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Glastonbury 2007

Be In The Place- And get off your face!

Actually, I didn’t get off my face. What’s the point in going to the best festival in the world and not remembering it afterwards? I don’t get that mentality.

Anyway, my review of Glastonbury 2007: Wow!!! I would go so far to say this was the best one I’ve ever been to (except possibly 1995). For years with the line-up steadily getting worse each time, this year it was finally pretty decent. Still a lack of big American names (with the exception of Iggy and the Stooges), but they certainly got the best of British.

The weather. In some weird premonition thingy, both my hubby and I had strong feelings it was going to be a wet one. He even bought himself a pair of ugly waterproof over-trousers, which is a very big step beyond cool for him. I’d bought some too; though mine were a very nice looking soft-lined hiking trousers that I purchased as a bargain from e-bay. We also bought a pop-up shelter by Quechua, which turned out to be a pretty nifty buy. (Mini review: Cost £20 from Decathlon – a brilliant outdoor sports shop at Lakeside, Thurrock. It folds into a lightweight flat bundle, and literally pops out when you undo it. More tricky to fold it down again, but we’d had practice with a similar style Tweenies tent! It has a zip up doorway and actually I’ve been looking for something like this for ages for wetsuit changing on the beach. It proved waterproof overhead, but slight mud seapage through the back floor seam. Overall, very impressed.) When it was raining through a pyramid stage act, we set it up at the top of the hill where we could see the screens easily. The kids kicked off their wellies and sat in the back and Chris and I sat at the front with our army boots sticking out in front. This worked very well indeed.

We also bought 4 mini fold-out camping chairs. (£5 each, also by Quechua from Decathlon). Officially designed for kids (unfortunately boring navy though, not cool colours), but they stood up to our weight, which was waaaaaaaaay over the amount specified on the label! They folded into a bag and were light enough for even the kids to carry around with them all day without complaining. We couldn’t have done without them. The adult sized ones are just too heavy; but chairs are essential at a muddy festival. By far the worst thing about the mud is the fact that you can’t sit down in it. Trudging through mud and then standing around is impossible on Chris’s feet and my back. You could set these up in mud though and happily watch the bands; or in Chris’s case, wait around while I look at all the stalls.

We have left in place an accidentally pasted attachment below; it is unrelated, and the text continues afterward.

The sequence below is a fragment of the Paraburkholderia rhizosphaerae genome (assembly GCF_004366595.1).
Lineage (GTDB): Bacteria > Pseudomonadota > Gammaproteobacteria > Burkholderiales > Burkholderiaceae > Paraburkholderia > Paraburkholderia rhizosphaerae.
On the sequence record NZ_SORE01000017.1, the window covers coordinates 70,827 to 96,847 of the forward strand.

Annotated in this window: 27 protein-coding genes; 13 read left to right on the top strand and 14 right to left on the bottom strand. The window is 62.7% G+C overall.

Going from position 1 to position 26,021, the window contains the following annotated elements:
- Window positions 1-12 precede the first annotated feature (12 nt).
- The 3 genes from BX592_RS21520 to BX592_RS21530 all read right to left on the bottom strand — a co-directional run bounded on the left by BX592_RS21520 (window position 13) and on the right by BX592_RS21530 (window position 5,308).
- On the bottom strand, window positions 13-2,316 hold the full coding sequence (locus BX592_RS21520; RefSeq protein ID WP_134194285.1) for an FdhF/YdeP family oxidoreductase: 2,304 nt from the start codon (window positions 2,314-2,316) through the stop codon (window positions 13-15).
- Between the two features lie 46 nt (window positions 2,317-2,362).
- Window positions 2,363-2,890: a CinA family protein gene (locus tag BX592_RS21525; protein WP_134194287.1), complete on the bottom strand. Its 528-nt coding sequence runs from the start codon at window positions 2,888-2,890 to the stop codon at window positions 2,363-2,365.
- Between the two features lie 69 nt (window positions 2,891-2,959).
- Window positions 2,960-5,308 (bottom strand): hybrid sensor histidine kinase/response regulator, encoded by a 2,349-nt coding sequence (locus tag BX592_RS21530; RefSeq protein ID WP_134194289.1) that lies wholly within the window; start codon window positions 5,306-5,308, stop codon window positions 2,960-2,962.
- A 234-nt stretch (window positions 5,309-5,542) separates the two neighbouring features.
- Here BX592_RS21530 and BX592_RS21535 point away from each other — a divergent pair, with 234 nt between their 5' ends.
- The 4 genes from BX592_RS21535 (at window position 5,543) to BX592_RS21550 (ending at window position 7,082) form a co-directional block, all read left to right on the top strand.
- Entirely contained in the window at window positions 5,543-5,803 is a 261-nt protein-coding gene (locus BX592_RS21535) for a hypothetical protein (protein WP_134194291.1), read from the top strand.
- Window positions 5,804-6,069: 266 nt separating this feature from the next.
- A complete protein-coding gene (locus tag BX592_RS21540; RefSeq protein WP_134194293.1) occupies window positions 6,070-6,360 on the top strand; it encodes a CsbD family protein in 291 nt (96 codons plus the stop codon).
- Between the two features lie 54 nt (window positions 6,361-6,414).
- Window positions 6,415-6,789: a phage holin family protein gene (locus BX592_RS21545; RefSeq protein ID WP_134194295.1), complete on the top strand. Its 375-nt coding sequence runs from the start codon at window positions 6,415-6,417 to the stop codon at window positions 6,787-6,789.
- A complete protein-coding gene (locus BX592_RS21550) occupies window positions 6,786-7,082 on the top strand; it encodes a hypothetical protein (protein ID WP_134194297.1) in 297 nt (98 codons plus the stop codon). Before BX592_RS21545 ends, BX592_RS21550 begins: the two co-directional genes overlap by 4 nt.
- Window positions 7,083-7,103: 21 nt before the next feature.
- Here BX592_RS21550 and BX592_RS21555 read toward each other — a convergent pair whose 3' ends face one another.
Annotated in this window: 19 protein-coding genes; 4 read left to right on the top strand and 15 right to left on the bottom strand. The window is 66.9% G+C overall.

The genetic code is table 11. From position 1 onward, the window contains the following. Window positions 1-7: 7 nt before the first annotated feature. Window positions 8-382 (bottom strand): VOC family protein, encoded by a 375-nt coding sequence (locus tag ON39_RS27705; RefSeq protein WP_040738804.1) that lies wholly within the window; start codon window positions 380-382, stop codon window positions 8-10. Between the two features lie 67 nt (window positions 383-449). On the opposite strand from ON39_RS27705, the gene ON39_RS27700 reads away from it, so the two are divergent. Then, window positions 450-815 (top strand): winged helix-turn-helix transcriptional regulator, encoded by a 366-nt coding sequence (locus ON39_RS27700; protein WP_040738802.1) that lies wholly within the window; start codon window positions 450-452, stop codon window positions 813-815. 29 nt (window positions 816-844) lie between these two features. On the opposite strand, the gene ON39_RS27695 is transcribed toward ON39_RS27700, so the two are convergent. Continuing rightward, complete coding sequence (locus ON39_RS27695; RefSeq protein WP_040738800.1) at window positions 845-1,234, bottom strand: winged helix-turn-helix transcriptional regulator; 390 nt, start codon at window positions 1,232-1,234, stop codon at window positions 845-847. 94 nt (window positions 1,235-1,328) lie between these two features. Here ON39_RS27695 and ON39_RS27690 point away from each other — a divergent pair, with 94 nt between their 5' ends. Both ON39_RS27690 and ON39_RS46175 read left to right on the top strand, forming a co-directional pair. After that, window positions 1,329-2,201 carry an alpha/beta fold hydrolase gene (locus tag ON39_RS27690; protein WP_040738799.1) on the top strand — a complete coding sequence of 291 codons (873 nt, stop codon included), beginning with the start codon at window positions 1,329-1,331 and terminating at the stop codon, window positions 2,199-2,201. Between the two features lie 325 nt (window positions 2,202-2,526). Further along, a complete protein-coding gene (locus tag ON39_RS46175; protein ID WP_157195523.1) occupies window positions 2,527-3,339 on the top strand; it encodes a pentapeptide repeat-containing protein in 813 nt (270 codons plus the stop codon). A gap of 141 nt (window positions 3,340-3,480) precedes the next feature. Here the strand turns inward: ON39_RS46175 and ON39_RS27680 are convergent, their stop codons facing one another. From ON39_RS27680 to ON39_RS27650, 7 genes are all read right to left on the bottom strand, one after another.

Anyway, the atmosphere was amazing. I heard nothing of tent robberies. I wasn’t approached by drug sellers at all (but then I never went to the dance village). Between the showers the sun shone and I’ve come back with a nice tan. I met up with an old friend and caught up and had a good chat. The music was brilliant. Saw loads of acts in the circus tent that were very impressive. The kids had a fantastic time in the Kidz Field. Ate some delicous mushrooms from the Garlic Kitchen. Pulling the heavy trolley through the mud back to the car yesterday meant I lost 2lbs! I overcame shyness when I was interviewed on Worthy FM about Be In The Place. And overall it was just a very nice chilled out Glastonbury.

Oh one more thing about the mud: Hat’s off to Michael Eavis for sorting out the drainage. Having done the muddy years of ’97 and ’98 I know exactly how bad it can be. Back then you couldn’t even get between the main stage and the other stage because it was so deep. You also couldn’t make it to most food and clothes stalls you wanted to. This year you could get around everywhere as long as you concentrated on not falling over in the slippery bits. No campsites flooded at all – not even the areas that were 2m deep in 2005, and straw and bark chippings were delivered by tractors to bad areas. Well prepared.

One gripe: The worthy focus this year was the campaign against climate change. I’m totally for finding alternative energy; recycling; using energy saving lightbulbs etc; but I’m afraid I have been convinced by a book and a couple of documentaries that all this has nothing to do with climate change at all. Eg. there were vineyards in London when there was a hot period in medieval times. The ice caps melted then too, but the polar bears still survived. Anyway; I would have preferred to see continued support for making poverty history, which was the main campaign in 2005. I suppose they have to go with whatever’s the current thing.

Best act: The Marley brothers.

Worst act: There was a juggler in the circus tent who continuously dropped his balls!

This year’s personal discovery: The Veez.

This year’s fashion trend: Hats! Mostly straw ones with plastic flowers in them.

This year’s weird craze: cross-dressing. Girls with fake or drawn on moustaches, and men in dresses were absolutely everywhere.

Where were they?: Poi. Strangely absent this year.

Complaint: Too many people

Biggest improvement: At last! Big screens at The Other Stage.

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